• Ralph Terry tops the American League with 23 wins.

  • The Hall of Fame inducts Bob Feller, Bill McKechnie, and Edd Roush.

  • Yankee Tom Tresh is the 1962 American League Rookie of the Year.

  • Cincinnati's Ken Hubbs is the 1962 National League Rookie of the Year.

  • Milwaukee's Del Crandall and Minnesota's Earl Battey win their final Gold Gloves at catcher.

  • Hubbs interrupts, for one year only, Bill Mazeroski's grip on the National League Gold Glove prize at second base.

  • Maury Wills wins his second Gold Glove for National League shortstops; Luis Aparicio continues to be the only American League shortstop to win a Gold Glove.

  • The Mets play their first game on April 11 and lose 11-4 to Cards.

  • The Mets get off to an 0-9 start and don't win their first game in franchise history until April 23, 9-1 over Pittsburgh.

  • Reliever Pete Richert of LA debuts in majors on April 12 by fanning the first six batters he faces.

  • Detroit's Rocky Colavito goes 7-for-10 in a 22-inning game on June 24.

  • Floyd Robinson of the White Sox goes 6-for-6 on July 22.

  • Bill Fischer of Kansas City pitches a major league record 84-1/3 consecutive innings without issuing a walk.

  • Detroit's Norm Cash sets a major league record that still stands for the largest drop in BA-118 points-by a previous year's bat crown winner.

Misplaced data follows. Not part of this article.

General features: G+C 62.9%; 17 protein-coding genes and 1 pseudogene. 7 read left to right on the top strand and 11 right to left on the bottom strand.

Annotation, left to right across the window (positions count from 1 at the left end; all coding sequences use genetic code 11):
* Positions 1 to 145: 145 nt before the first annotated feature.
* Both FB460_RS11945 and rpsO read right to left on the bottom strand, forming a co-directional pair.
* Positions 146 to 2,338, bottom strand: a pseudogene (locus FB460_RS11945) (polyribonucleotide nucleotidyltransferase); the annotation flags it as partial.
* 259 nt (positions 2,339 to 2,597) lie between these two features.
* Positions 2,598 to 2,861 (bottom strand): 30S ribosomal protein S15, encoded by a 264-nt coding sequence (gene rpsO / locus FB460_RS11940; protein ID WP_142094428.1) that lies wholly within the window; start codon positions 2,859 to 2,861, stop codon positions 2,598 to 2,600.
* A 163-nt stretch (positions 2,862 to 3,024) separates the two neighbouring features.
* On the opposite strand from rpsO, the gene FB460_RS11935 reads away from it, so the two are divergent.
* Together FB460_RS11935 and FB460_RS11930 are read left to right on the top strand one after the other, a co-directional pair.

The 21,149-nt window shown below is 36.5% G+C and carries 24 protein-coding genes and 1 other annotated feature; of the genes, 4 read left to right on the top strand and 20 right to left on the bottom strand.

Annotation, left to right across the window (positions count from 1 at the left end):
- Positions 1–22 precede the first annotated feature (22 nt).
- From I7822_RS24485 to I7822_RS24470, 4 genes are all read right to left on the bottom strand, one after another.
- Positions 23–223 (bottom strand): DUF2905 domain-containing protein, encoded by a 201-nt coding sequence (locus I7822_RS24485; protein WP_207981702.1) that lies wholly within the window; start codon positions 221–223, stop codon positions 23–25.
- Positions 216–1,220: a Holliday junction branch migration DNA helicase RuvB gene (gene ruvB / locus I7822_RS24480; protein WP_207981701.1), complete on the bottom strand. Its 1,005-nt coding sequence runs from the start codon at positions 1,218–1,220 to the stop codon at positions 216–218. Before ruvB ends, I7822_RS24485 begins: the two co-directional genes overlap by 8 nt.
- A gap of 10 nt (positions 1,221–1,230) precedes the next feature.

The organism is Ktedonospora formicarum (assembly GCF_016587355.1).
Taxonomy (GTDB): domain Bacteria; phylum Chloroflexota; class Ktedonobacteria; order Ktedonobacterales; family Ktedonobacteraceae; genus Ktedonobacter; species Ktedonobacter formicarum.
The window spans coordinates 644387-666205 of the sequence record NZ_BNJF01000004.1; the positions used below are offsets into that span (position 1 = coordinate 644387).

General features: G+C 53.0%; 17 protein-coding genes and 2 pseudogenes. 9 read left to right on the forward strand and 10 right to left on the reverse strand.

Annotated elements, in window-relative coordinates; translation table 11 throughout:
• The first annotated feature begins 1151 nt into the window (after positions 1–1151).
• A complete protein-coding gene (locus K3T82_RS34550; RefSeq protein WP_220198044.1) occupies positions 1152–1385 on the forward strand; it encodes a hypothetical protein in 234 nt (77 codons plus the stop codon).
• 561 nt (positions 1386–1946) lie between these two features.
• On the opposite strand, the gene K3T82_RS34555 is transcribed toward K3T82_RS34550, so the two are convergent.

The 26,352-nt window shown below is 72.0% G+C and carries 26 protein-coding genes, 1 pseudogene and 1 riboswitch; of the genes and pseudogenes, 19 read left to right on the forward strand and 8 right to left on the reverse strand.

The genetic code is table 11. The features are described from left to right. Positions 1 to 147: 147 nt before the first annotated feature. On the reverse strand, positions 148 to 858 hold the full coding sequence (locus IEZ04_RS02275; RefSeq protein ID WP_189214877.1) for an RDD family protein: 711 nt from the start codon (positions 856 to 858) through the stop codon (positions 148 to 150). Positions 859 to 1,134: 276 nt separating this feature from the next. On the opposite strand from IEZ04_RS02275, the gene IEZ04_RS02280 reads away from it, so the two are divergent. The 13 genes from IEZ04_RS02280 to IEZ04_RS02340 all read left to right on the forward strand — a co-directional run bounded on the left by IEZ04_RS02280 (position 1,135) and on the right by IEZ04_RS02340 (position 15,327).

• Nellie Fox plays 150 or more games for an American League-record 11th consecutive season.

  • Eddie Yost retires with a record 28 homers as the leadoff batter in a game (since broken).

  • Hubbs sets a new major league record for second basemen by handling 418 consecutive errorless chances.

  • Paul Waner dies.

  • The majors adopt a Player Development Plan to address the problems of a shrinking talent pool and the collapse of the minor leagues.

  • At season's end, the Pirates trade Dick Groat and Olivo to the Cards for Don Cardwell and Julio Gotay.

  • Pittsburgh's Groat and Mazeroski participate in a combined National League keystone record 264 double plays (since broken).

  • At Candlestick Park, the Giants' Billy Pierce has a 12-0 record in 12 starts -- a major league record for most home wins without a loss in a season.

  • Craig Anderson loses 16 straight games for the Mets, setting a new major league post-dead-ball record.

  • The Yankees send Bill Skowron to Dodgers for Stan Williams.

  • Eddie Mathews leads National League again in walks (101).

  • Four players tie for the National League lead in triples (ten).

  • Kansas City's Gino Cimoli leads American League with 15 triples.

  • Bob Purkey has 23 wins for the Reds and tops the National League in winning percentage (.821).

  • Sandy Koufax leads the National League in ERA (2.54).

  • Don Drysdale tops the majors in innings (314) and Ks (232).

  • Warren Spahn leads the National League again in CGs with 22.

  • Rocky Colavito tops the American League in total bases (309).

  • Minnesota's Camilo Pascual again leads the American League in Ks (206) and also leads in complete games (18) and ties for lead in shutouts (five).